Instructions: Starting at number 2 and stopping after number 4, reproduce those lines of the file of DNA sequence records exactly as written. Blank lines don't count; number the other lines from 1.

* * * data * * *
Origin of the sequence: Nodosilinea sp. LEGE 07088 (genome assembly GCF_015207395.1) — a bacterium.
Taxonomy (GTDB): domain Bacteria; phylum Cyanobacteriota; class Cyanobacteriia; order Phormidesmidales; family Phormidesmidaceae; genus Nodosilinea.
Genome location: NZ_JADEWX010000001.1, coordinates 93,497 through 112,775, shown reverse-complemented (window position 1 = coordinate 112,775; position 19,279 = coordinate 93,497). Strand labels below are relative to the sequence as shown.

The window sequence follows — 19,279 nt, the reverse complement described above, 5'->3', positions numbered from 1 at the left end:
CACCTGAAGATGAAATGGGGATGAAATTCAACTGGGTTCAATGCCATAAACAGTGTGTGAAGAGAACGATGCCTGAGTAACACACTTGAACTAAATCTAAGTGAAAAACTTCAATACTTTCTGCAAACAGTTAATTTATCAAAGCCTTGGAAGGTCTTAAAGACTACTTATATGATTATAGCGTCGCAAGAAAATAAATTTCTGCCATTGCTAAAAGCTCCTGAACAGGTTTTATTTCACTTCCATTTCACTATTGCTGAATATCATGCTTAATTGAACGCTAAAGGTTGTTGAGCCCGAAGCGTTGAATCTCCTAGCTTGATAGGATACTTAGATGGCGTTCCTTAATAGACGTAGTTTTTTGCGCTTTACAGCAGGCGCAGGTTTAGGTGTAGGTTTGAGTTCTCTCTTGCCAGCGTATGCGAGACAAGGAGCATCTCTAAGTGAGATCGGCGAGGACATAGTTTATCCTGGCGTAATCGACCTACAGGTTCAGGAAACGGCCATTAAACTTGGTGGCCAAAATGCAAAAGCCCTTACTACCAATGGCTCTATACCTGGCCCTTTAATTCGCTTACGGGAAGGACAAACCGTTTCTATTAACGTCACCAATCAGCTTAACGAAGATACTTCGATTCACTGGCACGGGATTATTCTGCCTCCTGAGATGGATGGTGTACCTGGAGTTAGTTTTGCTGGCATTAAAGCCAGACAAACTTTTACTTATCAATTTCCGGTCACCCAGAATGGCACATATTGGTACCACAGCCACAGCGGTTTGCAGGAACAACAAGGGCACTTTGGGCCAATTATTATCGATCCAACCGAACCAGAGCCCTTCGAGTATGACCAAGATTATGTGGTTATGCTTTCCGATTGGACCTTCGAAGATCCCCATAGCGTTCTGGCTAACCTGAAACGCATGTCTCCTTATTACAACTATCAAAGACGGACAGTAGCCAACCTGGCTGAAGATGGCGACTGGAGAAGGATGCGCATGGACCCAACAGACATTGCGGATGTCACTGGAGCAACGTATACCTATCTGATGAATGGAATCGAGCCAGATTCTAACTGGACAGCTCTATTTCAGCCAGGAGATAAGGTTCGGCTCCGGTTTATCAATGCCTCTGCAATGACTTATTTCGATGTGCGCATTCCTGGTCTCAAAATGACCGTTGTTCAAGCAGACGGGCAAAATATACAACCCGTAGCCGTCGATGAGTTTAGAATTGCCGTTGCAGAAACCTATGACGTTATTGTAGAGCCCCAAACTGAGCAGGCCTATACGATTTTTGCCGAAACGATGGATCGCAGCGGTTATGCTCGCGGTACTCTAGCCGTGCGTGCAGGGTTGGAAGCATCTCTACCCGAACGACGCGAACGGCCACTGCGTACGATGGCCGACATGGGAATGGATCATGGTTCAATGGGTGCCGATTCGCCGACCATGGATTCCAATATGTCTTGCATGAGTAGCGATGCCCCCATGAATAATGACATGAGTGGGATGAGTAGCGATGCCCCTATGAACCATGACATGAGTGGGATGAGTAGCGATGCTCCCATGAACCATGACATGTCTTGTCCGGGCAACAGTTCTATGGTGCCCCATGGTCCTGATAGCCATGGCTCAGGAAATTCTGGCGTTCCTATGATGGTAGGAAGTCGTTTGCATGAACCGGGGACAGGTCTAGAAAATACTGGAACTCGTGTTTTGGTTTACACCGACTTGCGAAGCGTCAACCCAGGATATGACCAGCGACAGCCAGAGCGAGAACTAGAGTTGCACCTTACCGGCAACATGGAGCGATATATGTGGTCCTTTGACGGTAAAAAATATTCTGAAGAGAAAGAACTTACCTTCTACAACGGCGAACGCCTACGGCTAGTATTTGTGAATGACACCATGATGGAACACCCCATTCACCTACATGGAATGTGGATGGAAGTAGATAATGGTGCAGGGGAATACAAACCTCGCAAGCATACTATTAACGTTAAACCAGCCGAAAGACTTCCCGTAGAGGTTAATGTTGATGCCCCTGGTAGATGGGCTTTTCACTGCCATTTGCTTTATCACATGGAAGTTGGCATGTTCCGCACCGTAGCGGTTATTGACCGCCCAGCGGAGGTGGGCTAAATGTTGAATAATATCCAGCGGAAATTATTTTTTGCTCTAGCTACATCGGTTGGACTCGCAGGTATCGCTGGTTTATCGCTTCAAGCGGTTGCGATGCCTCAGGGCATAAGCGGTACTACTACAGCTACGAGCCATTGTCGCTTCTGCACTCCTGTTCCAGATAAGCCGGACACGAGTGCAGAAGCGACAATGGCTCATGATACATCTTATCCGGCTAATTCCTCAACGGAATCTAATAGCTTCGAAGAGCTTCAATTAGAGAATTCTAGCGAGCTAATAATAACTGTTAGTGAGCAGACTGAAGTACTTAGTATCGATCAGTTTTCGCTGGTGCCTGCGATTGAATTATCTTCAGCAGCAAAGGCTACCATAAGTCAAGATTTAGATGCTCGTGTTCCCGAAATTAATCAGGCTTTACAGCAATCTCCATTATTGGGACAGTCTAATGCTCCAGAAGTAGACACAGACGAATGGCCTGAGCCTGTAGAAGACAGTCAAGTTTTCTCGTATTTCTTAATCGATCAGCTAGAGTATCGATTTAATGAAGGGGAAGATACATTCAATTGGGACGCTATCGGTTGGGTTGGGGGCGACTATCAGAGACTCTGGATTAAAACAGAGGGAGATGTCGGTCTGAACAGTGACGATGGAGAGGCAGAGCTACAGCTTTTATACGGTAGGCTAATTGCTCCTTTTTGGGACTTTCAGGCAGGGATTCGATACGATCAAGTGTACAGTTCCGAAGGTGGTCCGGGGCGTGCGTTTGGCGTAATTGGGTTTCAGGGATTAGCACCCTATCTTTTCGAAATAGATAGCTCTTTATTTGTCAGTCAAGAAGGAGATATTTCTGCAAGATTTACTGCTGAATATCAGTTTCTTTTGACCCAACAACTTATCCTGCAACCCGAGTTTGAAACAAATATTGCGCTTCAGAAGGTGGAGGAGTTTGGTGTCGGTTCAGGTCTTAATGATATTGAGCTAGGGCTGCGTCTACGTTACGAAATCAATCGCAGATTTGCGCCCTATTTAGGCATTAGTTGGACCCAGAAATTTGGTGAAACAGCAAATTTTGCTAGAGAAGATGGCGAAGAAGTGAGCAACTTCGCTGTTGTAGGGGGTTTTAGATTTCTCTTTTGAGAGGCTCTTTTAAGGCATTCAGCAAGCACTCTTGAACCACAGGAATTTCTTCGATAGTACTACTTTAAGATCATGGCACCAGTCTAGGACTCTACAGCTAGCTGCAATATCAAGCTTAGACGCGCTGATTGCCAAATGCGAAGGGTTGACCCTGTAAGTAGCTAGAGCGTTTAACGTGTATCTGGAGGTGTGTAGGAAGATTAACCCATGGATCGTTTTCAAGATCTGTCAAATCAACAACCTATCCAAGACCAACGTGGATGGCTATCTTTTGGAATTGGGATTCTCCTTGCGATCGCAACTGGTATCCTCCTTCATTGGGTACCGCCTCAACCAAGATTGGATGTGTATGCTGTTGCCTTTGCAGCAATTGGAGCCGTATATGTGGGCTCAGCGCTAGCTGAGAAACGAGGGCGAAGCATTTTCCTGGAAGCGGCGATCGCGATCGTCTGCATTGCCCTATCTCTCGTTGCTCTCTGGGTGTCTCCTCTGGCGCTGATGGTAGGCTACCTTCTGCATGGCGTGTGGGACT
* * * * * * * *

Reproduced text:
Taxonomy (GTDB): domain Bacteria; phylum Cyanobacteriota; class Cyanobacteriia; order Phormidesmidales; family Phormidesmidaceae; genus Nodosilinea.
Genome location: NZ_JADEWX010000001.1, coordinates 93,497 through 112,775, shown reverse-complemented (window position 1 = coordinate 112,775; position 19,279 = coordinate 93,497). Strand labels below are relative to the sequence as shown.

The window sequence follows — 19,279 nt, the reverse complement described above, 5'->3', positions numbered from 1 at the left end: